The following steps were designed to help organizations not only improve how they are organizing electronic information but also overall records management. Each step varies in time depending on the size of the organization and the size/amount of information. These meetings are conducted virtually.
Assessment and Analysis
The first step is to understand how documents are being currently managed electronically. This step entails informational interviews with IT support staff, management and key users to understand the following:
- Current IT systems; what data type is being stored and understand capabilities and functionality as it relates to saving, managing and tracking electronic documents.
- Review current shared drives and cloud-based applications (e.g. SharePoint, Google Drive, DropBox, Box, etc.) to understand current structure, content stored, user filing habits and challenges.
- Review official paper files; interview key individuals and understand more issues surrounding paper files, paper flow and document management
Electronic File Guidelines
Officiency works with identified staff to develop general electronic record guidelines.
These guidelines will document:
- An overview of the various document locations and how each should be used.
- The accountability and process for maintenance of the electronic file structure including user responsibilities.
- Review best practices and guidelines on document naming conventions.
- Review guidelines on access to records and setting permissions and passwords on files or documents.
- Review guidelines on records retention for the organization including email and communications.
File Structure Organization
Officiency works with identified staff to develop a revised file structure and outline generally the 1 thru 4 levels of sub-folders.
The file structure is documented and will include specifics on:
- Defining the folder and sub-folder hierarchy structure from the first through fourth level folders.
- Clarifying the types of documents and information that are located in each line of folders.
- Identifying specific document naming conventions for each folder.
- Determining record retention guidelines of files based on government mandates and organizational history (this is done in conjunction with organization's record retention guidelines and policy, if known)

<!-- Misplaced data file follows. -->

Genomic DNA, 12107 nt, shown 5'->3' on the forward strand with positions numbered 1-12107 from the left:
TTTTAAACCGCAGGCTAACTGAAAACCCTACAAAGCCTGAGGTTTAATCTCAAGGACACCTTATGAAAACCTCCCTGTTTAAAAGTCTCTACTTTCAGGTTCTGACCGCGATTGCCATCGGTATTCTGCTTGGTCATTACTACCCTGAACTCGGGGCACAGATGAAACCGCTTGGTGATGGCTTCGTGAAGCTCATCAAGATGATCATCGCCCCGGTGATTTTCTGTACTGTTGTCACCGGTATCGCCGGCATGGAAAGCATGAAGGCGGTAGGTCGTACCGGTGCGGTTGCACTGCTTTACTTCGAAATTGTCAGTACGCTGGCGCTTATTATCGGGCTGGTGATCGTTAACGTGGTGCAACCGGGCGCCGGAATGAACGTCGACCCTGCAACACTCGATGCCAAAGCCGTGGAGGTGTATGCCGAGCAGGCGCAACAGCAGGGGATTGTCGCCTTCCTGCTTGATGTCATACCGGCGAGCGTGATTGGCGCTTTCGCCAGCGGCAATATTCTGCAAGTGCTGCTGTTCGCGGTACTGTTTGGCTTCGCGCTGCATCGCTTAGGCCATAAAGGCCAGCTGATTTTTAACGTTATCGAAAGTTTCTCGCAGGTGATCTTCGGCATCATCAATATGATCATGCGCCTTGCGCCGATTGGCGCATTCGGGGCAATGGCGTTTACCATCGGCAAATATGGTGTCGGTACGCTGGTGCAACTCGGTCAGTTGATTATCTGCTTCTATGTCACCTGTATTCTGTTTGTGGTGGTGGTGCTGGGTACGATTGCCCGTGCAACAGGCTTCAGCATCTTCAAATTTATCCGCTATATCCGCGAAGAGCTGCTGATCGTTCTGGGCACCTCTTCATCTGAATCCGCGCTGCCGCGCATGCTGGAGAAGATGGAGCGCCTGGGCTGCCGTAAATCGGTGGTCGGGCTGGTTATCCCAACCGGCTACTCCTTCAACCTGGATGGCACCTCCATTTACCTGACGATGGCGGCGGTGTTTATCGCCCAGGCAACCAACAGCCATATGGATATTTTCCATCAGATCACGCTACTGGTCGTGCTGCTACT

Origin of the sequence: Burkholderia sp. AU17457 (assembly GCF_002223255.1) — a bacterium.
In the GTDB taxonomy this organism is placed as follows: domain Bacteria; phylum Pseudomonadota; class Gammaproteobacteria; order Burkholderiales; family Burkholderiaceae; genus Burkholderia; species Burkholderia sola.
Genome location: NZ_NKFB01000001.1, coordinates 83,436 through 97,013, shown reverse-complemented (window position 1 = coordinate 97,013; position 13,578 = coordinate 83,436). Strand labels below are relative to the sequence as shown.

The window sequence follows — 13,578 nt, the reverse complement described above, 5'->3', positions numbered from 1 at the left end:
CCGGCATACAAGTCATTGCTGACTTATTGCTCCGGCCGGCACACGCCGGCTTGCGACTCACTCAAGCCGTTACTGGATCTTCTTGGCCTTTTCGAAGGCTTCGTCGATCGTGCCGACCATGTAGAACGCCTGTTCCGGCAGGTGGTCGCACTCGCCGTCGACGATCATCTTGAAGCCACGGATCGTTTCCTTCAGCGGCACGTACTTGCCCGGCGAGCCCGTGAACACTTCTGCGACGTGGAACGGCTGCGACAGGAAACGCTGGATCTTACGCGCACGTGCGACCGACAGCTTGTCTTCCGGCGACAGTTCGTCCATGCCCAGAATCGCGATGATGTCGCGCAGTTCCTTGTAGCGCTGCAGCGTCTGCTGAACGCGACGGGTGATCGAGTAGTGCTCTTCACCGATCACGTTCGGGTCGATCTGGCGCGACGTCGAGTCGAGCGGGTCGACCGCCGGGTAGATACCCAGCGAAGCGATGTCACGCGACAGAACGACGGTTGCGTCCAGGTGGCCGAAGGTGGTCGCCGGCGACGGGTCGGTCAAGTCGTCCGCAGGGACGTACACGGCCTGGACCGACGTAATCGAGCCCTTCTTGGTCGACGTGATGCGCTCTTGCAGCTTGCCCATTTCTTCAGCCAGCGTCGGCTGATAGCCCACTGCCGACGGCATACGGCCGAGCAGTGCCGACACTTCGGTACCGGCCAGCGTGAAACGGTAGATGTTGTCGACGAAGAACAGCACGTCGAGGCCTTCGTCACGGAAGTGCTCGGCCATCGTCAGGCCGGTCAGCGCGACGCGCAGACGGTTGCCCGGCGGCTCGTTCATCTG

- Identifying which documents need to have files saved in paper format
- Defining permissions with files based on access, privacy and confidentiality.
Once the new file structure is reviewed and approved, then existing documents can be moved into the new file structure.
Migration of Documents
Officiency can assist with migration of documents into the new revised structure. Migration of data can also be done by staff and/or IT departments.
The entire process takes from one to multiple days, depending on the complexity of the file structure, size of the organization, and amount of data.
There are always files that contain unknown documents that might require more research and time to determine use and value. These files will be assigned to team members to review and manage at a later time.
Training for Employees
Training is provided for all personnel to learn the new electronic file structure and guidelines. Objectives include:
- Record management basics and the responsibility of users.
- Review of the new file structure and guidelines.
- Review best practices of managing data, documents and information
Learn strategies for becoming paperless.
- Assignment of deadline dates to moving, purging and renaming electronic files from personal or local drives (i.e. C or H drives).
- Address staff specific staff questions and issues, as it relates to records management, electronic file structure and managing information.
Follow-up and Accountability
Officiency can provide follow-up services that ensure the electronic record systems designed are working properly and any outstanding action items or issues have been resolved.
Consultants can also work one-on-one with key individuals to help them specifically convert necessary documents to a paperless process.
The follow-up process is to ensure that staff have adopted the new system to managing electronic information and feel comfortable in using the systems and structure provided.